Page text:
Friday, April 28, 2006

City Wide Drill as Networking Opportunity

I participated in the City Wide Drill on April 22nd. The City Wide Drill is a disaster preparedness drill sponsored by the Fire Department and utilizing the NERT squads. NERT stands for Neighborhood Emergency Response Teams and we NERTs are trained by the Fire Department.

We all know that when disaster strikes, the Fire Department will be overwhelmed and we are going to have to help ourselves. We live in earthquake country. It's a question of when, how soon, not if.

I like these drills. I always learn something and I always meet interesting people. And we have self-sorted. We are all interested in helping ourselves and our community. We believe in being prepared. We are willing to commit a certain amount of time and energy to learning and participating in activities that contribute to the greater good.

I ran into two people I hadn't seen in a while. One is a woman I see when I facilitate labyrinth walks at Grace Cathedral. And one is someone I met at a previous drill. And I met some folks I did not know.

I'm going to get more involved. I want to learn how to use a Ham radio -- you know that a lot of the language of the Internet, with handles and codes, comes from the Ham radio world. I want to learn more about setting up the command centers. So, I have a new node in my network and I'm going to pursue this connection. And what makes this so powerful is that it isn't about me, it's not about selling, it's about something other than myself.

My suggestion to you is: "Get out there. Do something. Participate in some community activity." It's up to you what that will be and what you can commit to. But it's fun, it's an opportunity to move in different worlds, and it's good for more than just the individual. Find your City Wide Drills and your NERT groups. Join them.

Friday, April 21, 2006

Selling your books: Making it personal

I have just posted an article on my blog, Cinnabar Books about how one author is successfully selling his book through his personal networking efforts. Check it out.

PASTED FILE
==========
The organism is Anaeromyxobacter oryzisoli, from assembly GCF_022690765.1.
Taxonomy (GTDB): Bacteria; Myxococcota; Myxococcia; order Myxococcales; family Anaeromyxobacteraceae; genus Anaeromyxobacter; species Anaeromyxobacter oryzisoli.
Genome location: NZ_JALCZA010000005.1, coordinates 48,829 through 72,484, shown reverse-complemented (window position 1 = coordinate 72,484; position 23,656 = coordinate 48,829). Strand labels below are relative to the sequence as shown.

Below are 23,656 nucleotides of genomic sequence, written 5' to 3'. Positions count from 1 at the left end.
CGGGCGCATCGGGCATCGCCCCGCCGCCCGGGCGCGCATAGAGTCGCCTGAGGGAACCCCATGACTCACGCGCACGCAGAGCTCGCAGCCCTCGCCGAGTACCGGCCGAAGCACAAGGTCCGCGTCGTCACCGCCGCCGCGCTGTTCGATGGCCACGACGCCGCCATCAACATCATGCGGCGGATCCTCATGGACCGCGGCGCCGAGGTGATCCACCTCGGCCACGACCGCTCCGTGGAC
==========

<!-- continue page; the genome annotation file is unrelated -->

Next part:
Thursday, April 20, 2006


Networking + Fear. One of the reasons people attend my workshop and one of the reasons I personally find networking so difficult, so draining, is fear.

Fear that I won't succeed. Fear that no one will talk to me, or want to talk to me. Fear that even if I say "Hello," somehow I will be ignored or sent home. Fear that even as old as I am I'll be a "wallflower."

My tongue will get tied. My mouth will dry up. I'll be shot on the spot (or at least shot down) for having the temerity (the courage) to show up and participate. How dare I?

What is it that is so very fearful? Why are we afraid even when we know better and have positive experiences to balance out the negative ones?

I went to a networking event in San Francisco one night. It was called First Thursdays and I had agreed to meet an architect there. We have been introduced by a mutual acquaintance and this seemed liked a good place to meet. No long lunches, but an opportunity to use the time to say hello, gather some non-verbal information, see if there is anything to pursue that might be mutually beneficial.

The venue was easy for me to get to -- so I wasn't worried about spending a lot of time getting someplace and getting home. I'd been giving my workshops on networking for a couple of years and I knew a lot of tips and tricks about how to handle uncomfortable situations. So, I went. No worries, right?

I walked off the elevator into the ante room and the buzz, the noise level, was high. There was a lot of energy in the main room, lots of talking. I could feel it and hear it. I looked into this big salon area and I was immediately afraid. Straight into fear mode. Do not pass go. Do not collect $200. Fear. Wall of noise. Visually what I saw was groups of people standing around talking. It seemed to me that everyone was occupied, that all these groups were closed, that no one would appreciate me interrupting them. I was in panic mode. I could not do this.

I also realized I didn't have a clue what this architect looked like. Slim, heavy. Beard, balding. Nada. I had forgotten to ask him to wear a red carnation.

My mouth went dry. Thoughts ran rabidly through my head: I have to go. I can't do this. No one will talk to me. Everyone else knows someone. Everyone else is already engaged. The cliques are formed and closed. My gosh, it was just like grammar school.